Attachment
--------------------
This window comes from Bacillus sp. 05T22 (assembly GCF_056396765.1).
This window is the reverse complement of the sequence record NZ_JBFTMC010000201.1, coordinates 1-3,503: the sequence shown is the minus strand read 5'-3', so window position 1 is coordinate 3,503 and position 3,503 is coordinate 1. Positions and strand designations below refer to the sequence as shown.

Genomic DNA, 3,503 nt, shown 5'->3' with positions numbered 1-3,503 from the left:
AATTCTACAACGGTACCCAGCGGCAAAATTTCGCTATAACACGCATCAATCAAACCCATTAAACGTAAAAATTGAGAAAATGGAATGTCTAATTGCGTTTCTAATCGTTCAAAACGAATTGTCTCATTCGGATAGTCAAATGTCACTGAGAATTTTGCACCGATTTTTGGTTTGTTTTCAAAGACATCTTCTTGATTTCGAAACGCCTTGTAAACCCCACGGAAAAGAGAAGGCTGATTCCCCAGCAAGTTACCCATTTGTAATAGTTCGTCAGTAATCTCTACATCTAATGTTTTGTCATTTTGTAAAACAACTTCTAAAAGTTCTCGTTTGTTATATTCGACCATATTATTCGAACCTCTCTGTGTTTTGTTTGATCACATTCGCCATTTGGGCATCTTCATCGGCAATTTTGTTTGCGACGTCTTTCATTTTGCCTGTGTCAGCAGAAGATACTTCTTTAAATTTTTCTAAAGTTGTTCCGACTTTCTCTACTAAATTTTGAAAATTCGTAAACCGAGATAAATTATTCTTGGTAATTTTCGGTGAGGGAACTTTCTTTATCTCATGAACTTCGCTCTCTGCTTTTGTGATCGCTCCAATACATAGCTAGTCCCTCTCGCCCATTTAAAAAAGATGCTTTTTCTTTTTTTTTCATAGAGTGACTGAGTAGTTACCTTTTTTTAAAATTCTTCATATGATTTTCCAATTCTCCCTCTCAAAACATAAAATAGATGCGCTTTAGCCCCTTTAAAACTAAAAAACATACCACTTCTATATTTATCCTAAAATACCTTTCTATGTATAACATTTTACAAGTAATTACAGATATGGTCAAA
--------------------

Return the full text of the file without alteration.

This window comes from Bacillus sp. 05T22 (assembly GCF_056396765.1).
This window is the reverse complement of the sequence record NZ_JBFTMC010000201.1, coordinates 1-3,503: the sequence shown is the minus strand read 5'-3', so window position 1 is coordinate 3,503 and position 3,503 is coordinate 1. Positions and strand designations below refer to the sequence as shown.

Genomic DNA, 3,503 nt, shown 5'->3' with positions numbered 1-3,503 from the left:
AATTCTACAACGGTACCCAGCGGCAAAATTTCGCTATAACACGCATCAATCAAACCCATTAAACGTAAAAATTGAGAAAATGGAATGTCTAATTGCGTTTCTAATCGTTCAAAACGAATTGTCTCATTCGGATAGTCAAATGTCACTGAGAATTTTGCACCGATTTTTGGTTTGTTTTCAAAGACATCTTCTTGATTTCGAAACGCCTTGTAAACCCCACGGAAAAGAGAAGGCTGATTCCCCAGCAAGTTACCCATTTGTAATAGTTCGTCAGTAATCTCTACATCTAATGTTTTGTCATTTTGTAAAACAACTTCTAAAAGTTCTCGTTTGTTATATTCGACCATATTATTCGAACCTCTCTGTGTTTTGTTTGATCACATTCGCCATTTGGGCATCTTCATCGGCAATTTTGTTTGCGACGTCTTTCATTTTGCCTGTGTCAGCAGAAGATACTTCTTTAAATTTTTCTAAAGTTGTTCCGACTTTCTCTACTAAATTTTGAAAATTCGTAAACCGAGATAAATTATTCTTGGTAATTTTCGGTGAGGGAACTTTCTTTATCTCATGAACTTCGCTCTCTGCTTTTGTGATCGCTCCAATACATAGCTAGTCCCTCTCGCCCATTTAAAAAAGATGCTTTTTCTTTTTTTTTCATAGAGTGACTGAGTAGTTACCTTTTTTTAAAATTCTTCATATGATTTTCCAATTCTCCCTCTCAAAACATAAAATAGATGCGCTTTAGCCCCTTTAAAACTAAAAAACATACCACTTCTATATTTATCCTAAAATACCTTTCTATGTATAACATTTTACAAGTAATTACAGATATGGTCAAA